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Subsidence: Role of Tree Roots

Lord Beaumont of Whitley asked Her Majesty's Government:

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The Parliamentary Under-Secretary of State, Department of the Environment, Transport and the Regions (Baroness Hayman): The Department of the Environment, Transport and the Regions intends to commission later this year a project to prepare a practical handbook that draws together existing knowledge on tree roots and their interaction with soil, man-made structures and objects. In addition, a proposal is being formulated for a project to assess the effect of pruning on the water uptake of trees and the consequential abstraction of water from the soil.

Lord Beaumont of Whitley asked Her Majesty's Government:

    Whether they possess any data on the effects of tree roots on buildings and their relationship with subsidence and, if so, whether they will publish it.

Baroness Hayman: Information about the incidence of tree species implicated in subsidence damage was included in Tree Roots and Buildings published in 1981 by Dr. Cutler and Dr. Richardson. Their work was based on the Kew Tree Root Survey (1971-79). Much of the survey data on the tree root systems was obtained from investigations carried out during the assessment of alleged subsidence damage. The text was republished in 1989 to take account of additional information or data about the structure of root systems.

The National House Building Council and the then Department of Environment commissioned research between 1979-1985 and 1989-1994 to quantify the seasonal and long-term changes of soil drying and moisture deficit in the vicinity of trees on clay soils. The results of this work have been published in technical journals, and are to be published in the proceedings of the conference Arboricultural Practice: Present and Future, held in 1995.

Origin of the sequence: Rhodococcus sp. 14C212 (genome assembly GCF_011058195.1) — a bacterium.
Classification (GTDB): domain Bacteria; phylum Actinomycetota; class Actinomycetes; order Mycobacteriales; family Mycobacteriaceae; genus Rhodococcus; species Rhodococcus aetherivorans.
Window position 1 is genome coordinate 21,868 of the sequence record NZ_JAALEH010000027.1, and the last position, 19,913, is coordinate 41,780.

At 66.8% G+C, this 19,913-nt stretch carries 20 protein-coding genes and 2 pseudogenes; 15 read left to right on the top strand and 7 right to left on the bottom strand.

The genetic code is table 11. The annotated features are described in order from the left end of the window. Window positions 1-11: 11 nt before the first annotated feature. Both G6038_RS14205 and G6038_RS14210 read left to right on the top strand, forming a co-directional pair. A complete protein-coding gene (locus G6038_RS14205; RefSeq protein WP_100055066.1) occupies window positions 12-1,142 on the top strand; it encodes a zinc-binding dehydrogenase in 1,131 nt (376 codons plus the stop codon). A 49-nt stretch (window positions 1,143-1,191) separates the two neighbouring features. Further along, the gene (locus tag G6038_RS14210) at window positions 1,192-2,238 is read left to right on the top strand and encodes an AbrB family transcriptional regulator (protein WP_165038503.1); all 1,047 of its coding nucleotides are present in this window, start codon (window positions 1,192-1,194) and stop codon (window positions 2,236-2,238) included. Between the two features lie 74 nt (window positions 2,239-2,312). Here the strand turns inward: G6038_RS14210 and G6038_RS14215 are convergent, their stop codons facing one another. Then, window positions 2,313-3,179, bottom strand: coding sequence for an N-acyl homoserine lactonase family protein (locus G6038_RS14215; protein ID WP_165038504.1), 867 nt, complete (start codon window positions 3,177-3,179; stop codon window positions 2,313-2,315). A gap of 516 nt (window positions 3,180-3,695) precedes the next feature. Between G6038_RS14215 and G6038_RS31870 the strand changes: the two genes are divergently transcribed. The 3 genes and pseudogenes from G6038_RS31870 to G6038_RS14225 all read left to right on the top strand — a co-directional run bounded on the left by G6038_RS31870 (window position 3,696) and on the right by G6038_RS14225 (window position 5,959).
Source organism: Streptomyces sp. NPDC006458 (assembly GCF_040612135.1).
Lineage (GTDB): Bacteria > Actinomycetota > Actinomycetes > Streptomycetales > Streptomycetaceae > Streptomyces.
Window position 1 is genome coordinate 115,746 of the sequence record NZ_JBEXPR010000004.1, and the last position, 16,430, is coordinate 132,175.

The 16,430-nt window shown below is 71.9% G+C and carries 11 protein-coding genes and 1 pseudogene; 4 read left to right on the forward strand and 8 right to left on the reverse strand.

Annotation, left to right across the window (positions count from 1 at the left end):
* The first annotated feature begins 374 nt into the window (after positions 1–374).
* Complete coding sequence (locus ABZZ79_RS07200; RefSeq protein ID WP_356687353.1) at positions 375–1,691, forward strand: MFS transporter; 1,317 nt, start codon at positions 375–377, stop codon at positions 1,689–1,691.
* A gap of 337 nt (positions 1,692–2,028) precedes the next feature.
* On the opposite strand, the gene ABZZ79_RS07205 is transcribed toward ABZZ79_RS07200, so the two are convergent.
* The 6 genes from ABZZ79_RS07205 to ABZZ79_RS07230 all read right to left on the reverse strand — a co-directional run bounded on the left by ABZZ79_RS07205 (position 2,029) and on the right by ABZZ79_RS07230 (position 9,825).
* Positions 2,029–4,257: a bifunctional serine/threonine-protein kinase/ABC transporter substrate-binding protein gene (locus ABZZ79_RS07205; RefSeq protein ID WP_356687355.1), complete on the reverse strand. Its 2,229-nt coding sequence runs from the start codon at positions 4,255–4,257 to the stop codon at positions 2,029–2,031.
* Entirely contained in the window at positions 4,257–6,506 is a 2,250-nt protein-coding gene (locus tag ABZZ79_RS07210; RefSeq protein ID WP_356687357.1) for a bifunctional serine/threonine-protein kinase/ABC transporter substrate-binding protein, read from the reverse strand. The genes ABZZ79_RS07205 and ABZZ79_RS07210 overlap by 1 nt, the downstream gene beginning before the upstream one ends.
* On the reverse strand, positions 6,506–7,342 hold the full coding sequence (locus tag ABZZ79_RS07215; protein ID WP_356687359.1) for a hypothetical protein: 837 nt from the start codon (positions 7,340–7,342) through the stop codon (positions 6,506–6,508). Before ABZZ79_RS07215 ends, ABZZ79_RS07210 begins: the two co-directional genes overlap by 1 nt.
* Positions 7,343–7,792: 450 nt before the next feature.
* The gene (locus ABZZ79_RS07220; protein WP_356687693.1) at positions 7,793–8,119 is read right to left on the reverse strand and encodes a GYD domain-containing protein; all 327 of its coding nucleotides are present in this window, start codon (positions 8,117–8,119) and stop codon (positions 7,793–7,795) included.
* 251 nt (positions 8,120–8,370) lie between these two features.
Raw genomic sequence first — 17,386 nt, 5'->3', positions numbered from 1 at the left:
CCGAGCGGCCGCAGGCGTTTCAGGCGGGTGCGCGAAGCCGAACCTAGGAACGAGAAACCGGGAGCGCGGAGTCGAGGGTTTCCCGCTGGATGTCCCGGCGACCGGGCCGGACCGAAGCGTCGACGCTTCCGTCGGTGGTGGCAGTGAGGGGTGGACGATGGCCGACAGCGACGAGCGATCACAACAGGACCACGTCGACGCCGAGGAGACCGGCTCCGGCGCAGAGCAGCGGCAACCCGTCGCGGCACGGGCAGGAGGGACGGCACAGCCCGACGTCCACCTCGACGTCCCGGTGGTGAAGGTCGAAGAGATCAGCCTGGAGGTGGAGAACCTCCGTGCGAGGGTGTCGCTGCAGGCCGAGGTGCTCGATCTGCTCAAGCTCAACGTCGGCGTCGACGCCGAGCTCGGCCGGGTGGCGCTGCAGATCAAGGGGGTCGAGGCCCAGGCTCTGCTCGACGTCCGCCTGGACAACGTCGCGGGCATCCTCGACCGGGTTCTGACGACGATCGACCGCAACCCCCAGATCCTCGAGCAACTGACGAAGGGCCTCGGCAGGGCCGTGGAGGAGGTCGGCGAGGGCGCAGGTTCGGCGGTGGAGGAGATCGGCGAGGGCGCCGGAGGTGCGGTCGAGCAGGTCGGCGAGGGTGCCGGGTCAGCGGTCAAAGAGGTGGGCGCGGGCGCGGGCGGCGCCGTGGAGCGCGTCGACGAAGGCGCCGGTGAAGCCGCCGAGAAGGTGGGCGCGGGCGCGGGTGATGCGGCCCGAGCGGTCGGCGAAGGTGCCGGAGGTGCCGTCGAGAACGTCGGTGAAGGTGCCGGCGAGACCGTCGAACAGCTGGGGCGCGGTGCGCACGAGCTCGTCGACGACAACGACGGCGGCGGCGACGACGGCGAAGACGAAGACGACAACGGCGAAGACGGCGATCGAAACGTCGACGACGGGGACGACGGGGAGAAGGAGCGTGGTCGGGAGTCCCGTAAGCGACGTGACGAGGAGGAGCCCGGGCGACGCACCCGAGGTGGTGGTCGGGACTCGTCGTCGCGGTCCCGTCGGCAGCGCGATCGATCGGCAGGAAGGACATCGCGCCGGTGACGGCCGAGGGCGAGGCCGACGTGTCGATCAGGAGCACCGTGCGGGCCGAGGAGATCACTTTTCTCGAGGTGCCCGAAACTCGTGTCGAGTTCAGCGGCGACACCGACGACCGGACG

The Building Research Establishment, through research commissioned by the Department of the Environment, Transport and the Regions, has over recent years investigated the effect of trees on ground movements and building foundations. Current work, funded up to 1998, is primarily concerned with the determination of ground movement prior to and following the removal of trees (a possible solution to subsidence damage known to be caused by trees) at locations close to and remote from trees. The results of this work, to date, have been published in conference papers, and in the journal of the Institution of Structural Engineers. BRE also established a database, under contract from the Department of the Environment, Transport and the Regions, to log subsidence damage and factors relevant to each case. The data have not been analysed for publication.